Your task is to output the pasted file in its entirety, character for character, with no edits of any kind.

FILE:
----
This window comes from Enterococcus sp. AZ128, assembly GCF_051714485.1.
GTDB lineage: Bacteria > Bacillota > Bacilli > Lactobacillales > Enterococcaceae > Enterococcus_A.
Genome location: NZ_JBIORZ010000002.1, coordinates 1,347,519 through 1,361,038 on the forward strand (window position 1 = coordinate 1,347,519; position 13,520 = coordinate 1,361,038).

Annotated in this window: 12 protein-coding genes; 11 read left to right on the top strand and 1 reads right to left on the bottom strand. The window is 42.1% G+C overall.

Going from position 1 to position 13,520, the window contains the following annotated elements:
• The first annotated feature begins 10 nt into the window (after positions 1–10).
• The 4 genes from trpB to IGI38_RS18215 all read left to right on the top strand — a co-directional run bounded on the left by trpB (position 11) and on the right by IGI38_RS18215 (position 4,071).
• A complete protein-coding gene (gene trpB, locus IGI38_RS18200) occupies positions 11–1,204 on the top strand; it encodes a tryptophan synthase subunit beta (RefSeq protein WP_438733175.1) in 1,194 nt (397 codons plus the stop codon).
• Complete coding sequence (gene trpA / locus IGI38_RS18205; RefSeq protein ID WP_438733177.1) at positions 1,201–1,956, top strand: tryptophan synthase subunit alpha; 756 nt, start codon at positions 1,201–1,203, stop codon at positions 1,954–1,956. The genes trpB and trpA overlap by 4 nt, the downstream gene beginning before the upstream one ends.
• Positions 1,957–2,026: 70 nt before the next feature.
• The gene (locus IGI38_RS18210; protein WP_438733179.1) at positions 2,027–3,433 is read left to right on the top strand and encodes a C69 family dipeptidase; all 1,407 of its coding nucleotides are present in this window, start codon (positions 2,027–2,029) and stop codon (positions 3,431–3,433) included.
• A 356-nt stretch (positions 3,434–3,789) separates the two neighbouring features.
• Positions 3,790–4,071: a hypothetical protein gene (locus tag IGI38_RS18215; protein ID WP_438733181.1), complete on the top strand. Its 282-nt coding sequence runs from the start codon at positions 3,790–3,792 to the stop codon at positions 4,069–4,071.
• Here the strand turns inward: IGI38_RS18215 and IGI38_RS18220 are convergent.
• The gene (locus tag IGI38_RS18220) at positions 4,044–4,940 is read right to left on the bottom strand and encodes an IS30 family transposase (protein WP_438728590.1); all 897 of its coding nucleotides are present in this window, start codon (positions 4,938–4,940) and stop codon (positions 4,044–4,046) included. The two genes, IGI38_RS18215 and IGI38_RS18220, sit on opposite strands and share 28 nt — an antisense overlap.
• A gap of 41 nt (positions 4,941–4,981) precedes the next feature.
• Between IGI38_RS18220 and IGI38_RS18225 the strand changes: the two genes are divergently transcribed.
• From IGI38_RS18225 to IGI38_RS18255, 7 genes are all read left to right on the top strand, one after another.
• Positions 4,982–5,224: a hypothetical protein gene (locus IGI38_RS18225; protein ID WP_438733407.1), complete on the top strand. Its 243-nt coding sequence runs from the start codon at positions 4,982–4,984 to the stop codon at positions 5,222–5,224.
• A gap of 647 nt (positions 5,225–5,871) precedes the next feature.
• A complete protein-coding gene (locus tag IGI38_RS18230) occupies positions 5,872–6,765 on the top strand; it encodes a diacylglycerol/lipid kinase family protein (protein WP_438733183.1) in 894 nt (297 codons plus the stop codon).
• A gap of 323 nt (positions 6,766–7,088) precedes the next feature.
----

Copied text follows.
This window comes from Enterococcus sp. AZ128, assembly GCF_051714485.1.
GTDB lineage: Bacteria > Bacillota > Bacilli > Lactobacillales > Enterococcaceae > Enterococcus_A.
Genome location: NZ_JBIORZ010000002.1, coordinates 1,347,519 through 1,361,038 on the forward strand (window position 1 = coordinate 1,347,519; position 13,520 = coordinate 1,361,038).

Annotated in this window: 12 protein-coding genes; 11 read left to right on the top strand and 1 reads right to left on the bottom strand. The window is 42.1% G+C overall.

Going from position 1 to position 13,520, the window contains the following annotated elements:
• The first annotated feature begins 10 nt into the window (after positions 1–10).
• The 4 genes from trpB to IGI38_RS18215 all read left to right on the top strand — a co-directional run bounded on the left by trpB (position 11) and on the right by IGI38_RS18215 (position 4,071).
• A complete protein-coding gene (gene trpB, locus IGI38_RS18200) occupies positions 11–1,204 on the top strand; it encodes a tryptophan synthase subunit beta (RefSeq protein WP_438733175.1) in 1,194 nt (397 codons plus the stop codon).
• Complete coding sequence (gene trpA / locus IGI38_RS18205; RefSeq protein ID WP_438733177.1) at positions 1,201–1,956, top strand: tryptophan synthase subunit alpha; 756 nt, start codon at positions 1,201–1,203, stop codon at positions 1,954–1,956. The genes trpB and trpA overlap by 4 nt, the downstream gene beginning before the upstream one ends.
• Positions 1,957–2,026: 70 nt before the next feature.
• The gene (locus IGI38_RS18210; protein WP_438733179.1) at positions 2,027–3,433 is read left to right on the top strand and encodes a C69 family dipeptidase; all 1,407 of its coding nucleotides are present in this window, start codon (positions 2,027–2,029) and stop codon (positions 3,431–3,433) included.
• A 356-nt stretch (positions 3,434–3,789) separates the two neighbouring features.
• Positions 3,790–4,071: a hypothetical protein gene (locus tag IGI38_RS18215; protein ID WP_438733181.1), complete on the top strand. Its 282-nt coding sequence runs from the start codon at positions 3,790–3,792 to the stop codon at positions 4,069–4,071.
• Here the strand turns inward: IGI38_RS18215 and IGI38_RS18220 are convergent.
• The gene (locus tag IGI38_RS18220) at positions 4,044–4,940 is read right to left on the bottom strand and encodes an IS30 family transposase (protein WP_438728590.1); all 897 of its coding nucleotides are present in this window, start codon (positions 4,938–4,940) and stop codon (positions 4,044–4,046) included. The two genes, IGI38_RS18215 and IGI38_RS18220, sit on opposite strands and share 28 nt — an antisense overlap.
• A gap of 41 nt (positions 4,941–4,981) precedes the next feature.
• Between IGI38_RS18220 and IGI38_RS18225 the strand changes: the two genes are divergently transcribed.
• From IGI38_RS18225 to IGI38_RS18255, 7 genes are all read left to right on the top strand, one after another.
• Positions 4,982–5,224: a hypothetical protein gene (locus IGI38_RS18225; protein ID WP_438733407.1), complete on the top strand. Its 243-nt coding sequence runs from the start codon at positions 4,982–4,984 to the stop codon at positions 5,222–5,224.
• A gap of 647 nt (positions 5,225–5,871) precedes the next feature.
• A complete protein-coding gene (locus tag IGI38_RS18230) occupies positions 5,872–6,765 on the top strand; it encodes a diacylglycerol/lipid kinase family protein (protein WP_438733183.1) in 894 nt (297 codons plus the stop codon).
• A gap of 323 nt (positions 6,766–7,088) precedes the next feature.